Veteran Guitarist on Dangers of Loud Listening Environments
Paul Gilbert is one of the world’s best guitar players. But after years of exposing his hearing to dangerously high volume levels, he suffers from hearing loss. Gilbert’s message, which can be applied to installers, is to protect your hearing when exposed to high volume levels.
Reading a recent column in Premier Guitar written by well-respected guitar player Paul Gilbert, I realized there’s another side to the massive amount of volume these mega home theaters produce, and it isn’t good.
Gilbert openly discusses the hearing loss he now suffers from after years of listening to his walls of Marshall Amplifiers cranked to 11.
Half jokingly, he recommends a few things:
- Don’t put your ears up against some 4x12 guitar cabinets over long periods of time
- Don’t listen to Rush with your headphones cranked up every night
- Don’t listen to your car stereo full blast every time you take a drive
- Don’t record and mix in a home studio if the room has not been designed for audio playback
- Musicians shouldn’t try to be Mr. Cool by not protecting their ears in situations such as live shows or anywhere else music is loud
A good audio system can achieve a high level of volume and those volumes can be sneaky loud with content like movies or a favorite music playlist. With headphones and an iPhone, iPod or iPad, it’s also easy to play music at extremely loud levels and damage your hearing.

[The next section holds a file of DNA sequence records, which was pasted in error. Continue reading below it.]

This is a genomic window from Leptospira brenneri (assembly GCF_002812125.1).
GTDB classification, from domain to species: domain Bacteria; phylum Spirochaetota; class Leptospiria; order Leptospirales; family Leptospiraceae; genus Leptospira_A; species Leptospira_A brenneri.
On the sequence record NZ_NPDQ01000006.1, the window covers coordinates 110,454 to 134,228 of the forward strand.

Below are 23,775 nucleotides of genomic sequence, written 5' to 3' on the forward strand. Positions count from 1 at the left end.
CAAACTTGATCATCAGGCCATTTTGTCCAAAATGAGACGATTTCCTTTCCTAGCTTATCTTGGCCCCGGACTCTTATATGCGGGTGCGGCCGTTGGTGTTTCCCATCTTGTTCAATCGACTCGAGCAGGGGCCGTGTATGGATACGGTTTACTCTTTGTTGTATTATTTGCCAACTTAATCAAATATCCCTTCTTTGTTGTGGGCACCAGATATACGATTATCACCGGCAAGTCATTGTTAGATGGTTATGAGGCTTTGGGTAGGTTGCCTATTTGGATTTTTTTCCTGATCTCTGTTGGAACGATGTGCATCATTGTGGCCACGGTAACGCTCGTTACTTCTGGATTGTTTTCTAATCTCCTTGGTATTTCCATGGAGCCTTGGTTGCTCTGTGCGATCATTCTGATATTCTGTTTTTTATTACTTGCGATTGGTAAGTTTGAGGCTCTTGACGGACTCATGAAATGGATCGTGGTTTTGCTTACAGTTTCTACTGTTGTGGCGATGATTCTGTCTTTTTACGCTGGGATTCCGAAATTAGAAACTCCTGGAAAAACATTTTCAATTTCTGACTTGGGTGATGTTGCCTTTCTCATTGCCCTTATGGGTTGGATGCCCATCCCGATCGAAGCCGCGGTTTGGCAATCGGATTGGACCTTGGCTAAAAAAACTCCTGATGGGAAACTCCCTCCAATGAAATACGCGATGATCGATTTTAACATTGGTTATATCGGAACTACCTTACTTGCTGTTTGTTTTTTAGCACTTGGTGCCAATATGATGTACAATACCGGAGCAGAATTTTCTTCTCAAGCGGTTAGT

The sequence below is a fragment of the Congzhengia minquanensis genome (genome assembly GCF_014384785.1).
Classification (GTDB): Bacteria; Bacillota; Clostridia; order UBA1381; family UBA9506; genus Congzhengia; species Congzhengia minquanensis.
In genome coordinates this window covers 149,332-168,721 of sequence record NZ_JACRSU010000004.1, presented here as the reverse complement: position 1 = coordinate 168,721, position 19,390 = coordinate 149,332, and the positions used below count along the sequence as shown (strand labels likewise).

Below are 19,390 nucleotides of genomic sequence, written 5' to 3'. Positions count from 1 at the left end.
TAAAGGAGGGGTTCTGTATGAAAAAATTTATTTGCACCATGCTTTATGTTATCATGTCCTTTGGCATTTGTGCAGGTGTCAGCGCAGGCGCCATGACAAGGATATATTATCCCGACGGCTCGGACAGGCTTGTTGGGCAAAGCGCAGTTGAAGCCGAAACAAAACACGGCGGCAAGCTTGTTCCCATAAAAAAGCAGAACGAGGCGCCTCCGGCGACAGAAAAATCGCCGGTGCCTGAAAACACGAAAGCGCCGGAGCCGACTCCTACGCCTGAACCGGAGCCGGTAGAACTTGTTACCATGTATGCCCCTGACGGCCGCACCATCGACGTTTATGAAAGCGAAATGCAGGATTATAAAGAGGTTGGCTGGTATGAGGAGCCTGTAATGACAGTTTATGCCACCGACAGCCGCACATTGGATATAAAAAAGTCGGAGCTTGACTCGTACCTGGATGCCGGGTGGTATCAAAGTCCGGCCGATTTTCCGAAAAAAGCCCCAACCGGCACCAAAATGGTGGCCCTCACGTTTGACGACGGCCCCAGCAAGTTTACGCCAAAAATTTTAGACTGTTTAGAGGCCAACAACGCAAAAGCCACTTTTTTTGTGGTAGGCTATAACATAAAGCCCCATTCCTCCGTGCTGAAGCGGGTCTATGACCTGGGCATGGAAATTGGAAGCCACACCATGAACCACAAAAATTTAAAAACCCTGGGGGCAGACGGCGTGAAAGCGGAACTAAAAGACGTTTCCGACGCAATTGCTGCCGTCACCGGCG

Gilbert’s point on quality room environments focuses on the fact that musicians - or electronics professionals - can condition their ears for good sound. “Trying to mix in an untreated room will confuse your ears and the tendency to solve this problem is by turning up the volume doesn’t help.”
A person’s hearing will degrade gradually over time, and it’s not something you notice until it’s too late. Gilbert says he suffers from Tinnitus (ringing in the ears). Gilbert says he’s learned to deal with his hearing loss, but the biggest challenges he runs into are when he’s trying to listen to speech.